Re: Amy

PostPosted: Wed Jul 29, 2015 9:34 pm
by Hugh Weldon
Aly

I suspect that had she lived and not ruined her voice she would have developed that jazzy/standard singing style we were beginning to see with her work with Tony Bennet


She did not 'ruin her voice' - the Bennett duet was only 4 months before she died, and she sounds pretty ok to me - one of the sad things about the film. The jazz thing was always there, in fact one of my favourite performances is this version of 'Teach Me Tonight' - from 2004.

https://www.youtube.com/watch?v=A5B2Vk2_XTY

Re: Amy

PostPosted: Wed Jul 29, 2015 10:24 pm
by alister prince
Just to clarify, I meant if her voice did not become ruined; not that she had ruined it. The Bennett tapes indicated just what a good voice she still had.
Aly

Re: Amy

PostPosted: Thu Jul 30, 2015 12:55 am
by Hugh Weldon
Thanks for clarification Aly, sorry if I misread you.

Re: Amy

PostPosted: Fri Jul 31, 2015 6:08 pm
by NormanD
I feel able to make some contribution now, as I've just come back from an afternoon performance.

As a film, it's very well put together and keeps the viewer engaged with its flow, general avoidance of talking heads, and good use of performance material. It's one of the best music biopics I've seen in a long time, and it deserves the critical praise it's receiving.

I came away feeling saddened by the whole story, especially the last half hour which was, obviously, about her final decline. There were quite a few unanswered questions: How did she get so good, so young? When did she learn jazz guitar? Why did she get those shitty tattoos done? Why was she often wearing a Star of David necklace in her latter days?

The comparisons being made between Amy and other Afro-American singers - and the relative states of their lives - doesn't especially interest me. The film was simply about her, and was not intended to prove any musical points beyond that. Aimy was what she saw herself as - a jazz singer.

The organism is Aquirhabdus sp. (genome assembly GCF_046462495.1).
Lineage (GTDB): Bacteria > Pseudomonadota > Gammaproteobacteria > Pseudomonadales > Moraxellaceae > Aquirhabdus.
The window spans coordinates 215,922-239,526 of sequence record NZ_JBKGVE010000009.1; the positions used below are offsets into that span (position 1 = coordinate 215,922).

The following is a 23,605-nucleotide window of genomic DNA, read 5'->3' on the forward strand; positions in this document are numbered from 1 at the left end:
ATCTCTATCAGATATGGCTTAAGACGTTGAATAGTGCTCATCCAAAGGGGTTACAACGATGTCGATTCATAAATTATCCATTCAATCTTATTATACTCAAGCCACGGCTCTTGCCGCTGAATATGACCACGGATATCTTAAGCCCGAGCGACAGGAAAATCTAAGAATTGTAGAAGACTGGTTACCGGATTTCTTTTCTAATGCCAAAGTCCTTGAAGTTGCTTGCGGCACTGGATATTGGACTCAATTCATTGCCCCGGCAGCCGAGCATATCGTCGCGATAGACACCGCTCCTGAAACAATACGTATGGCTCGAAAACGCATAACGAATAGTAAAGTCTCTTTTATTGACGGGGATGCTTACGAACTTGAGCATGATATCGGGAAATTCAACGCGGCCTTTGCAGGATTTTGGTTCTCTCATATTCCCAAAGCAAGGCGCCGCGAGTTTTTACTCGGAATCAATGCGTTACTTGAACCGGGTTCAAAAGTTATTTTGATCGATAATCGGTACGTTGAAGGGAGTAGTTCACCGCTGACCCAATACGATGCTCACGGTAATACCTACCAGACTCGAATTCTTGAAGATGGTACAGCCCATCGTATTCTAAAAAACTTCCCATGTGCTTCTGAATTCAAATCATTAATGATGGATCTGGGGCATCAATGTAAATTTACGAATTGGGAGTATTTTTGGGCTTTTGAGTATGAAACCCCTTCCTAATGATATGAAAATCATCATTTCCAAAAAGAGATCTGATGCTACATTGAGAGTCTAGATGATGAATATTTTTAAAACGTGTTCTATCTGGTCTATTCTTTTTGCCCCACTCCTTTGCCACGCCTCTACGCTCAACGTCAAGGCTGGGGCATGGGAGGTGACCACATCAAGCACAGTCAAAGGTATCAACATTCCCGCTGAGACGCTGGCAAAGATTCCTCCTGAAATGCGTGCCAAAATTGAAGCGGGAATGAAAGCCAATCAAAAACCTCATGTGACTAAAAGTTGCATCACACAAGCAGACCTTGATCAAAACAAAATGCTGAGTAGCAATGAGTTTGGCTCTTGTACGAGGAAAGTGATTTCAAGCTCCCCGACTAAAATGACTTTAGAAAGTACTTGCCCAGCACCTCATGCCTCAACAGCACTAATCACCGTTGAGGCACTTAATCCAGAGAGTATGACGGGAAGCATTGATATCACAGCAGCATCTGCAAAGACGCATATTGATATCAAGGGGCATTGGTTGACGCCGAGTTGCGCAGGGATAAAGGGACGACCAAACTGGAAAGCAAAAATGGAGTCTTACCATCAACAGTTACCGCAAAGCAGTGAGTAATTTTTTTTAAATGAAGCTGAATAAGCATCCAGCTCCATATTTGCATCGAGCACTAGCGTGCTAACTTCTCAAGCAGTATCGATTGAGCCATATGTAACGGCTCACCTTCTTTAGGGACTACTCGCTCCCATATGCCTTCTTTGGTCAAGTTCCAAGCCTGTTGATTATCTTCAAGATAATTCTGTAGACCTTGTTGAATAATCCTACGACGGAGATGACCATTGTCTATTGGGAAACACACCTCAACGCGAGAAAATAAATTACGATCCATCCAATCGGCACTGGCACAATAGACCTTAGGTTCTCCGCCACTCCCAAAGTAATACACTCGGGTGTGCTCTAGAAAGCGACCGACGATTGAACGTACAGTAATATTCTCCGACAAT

On a final note: is it just me or did anyone else feel like giving Blake Fielder-Civil a kick up the arse?

Re: Amy

PostPosted: Fri Jul 31, 2015 9:23 pm
by Adam Blake
NormanD wrote:On a final note: is it just me or did anyone else feel like giving Blake Fielder-Civil a kick up the arse?



No, of course not. I kept thinking "you cunt" whenever he came onscreen (apologies if my language offends). But really, what a damaged soul. He couldn't help himself, could he? JUST the kind of guy every dad dreads his daughter ever crossing paths with. I thought that Amy had a fatal attraction for weak men - like her father - and really, you couldn't get much weaker than that sad little bastard.

Re: Amy

PostPosted: Fri Jul 31, 2015 9:31 pm
by NormanD
Adam Blake wrote:I thought that Amy had a fatal attraction for weak men - like her father - and really, you couldn't get much weaker than that sad little bastard (Blake Fielder-Civil).
And as Amy herself sang in "What It Is About Men"

Understand once he was a family man
So surely I would never, ever go through it first hand
Emulate all the shit my mother hated
I can't help but demonstrate my Freudian fate


She certainly had a sharp level of self awareness for what she saw herself going through.

Re: Amy

PostPosted: Fri Jul 31, 2015 10:32 pm
by Adam Blake
NormanD wrote:She certainly had a sharp level of self awareness for what she saw herself going through.


She was smart and funny. A thoroughly exceptional person.

Re: Amy

PostPosted: Sun Aug 02, 2015 10:00 pm
by Garth Cartwright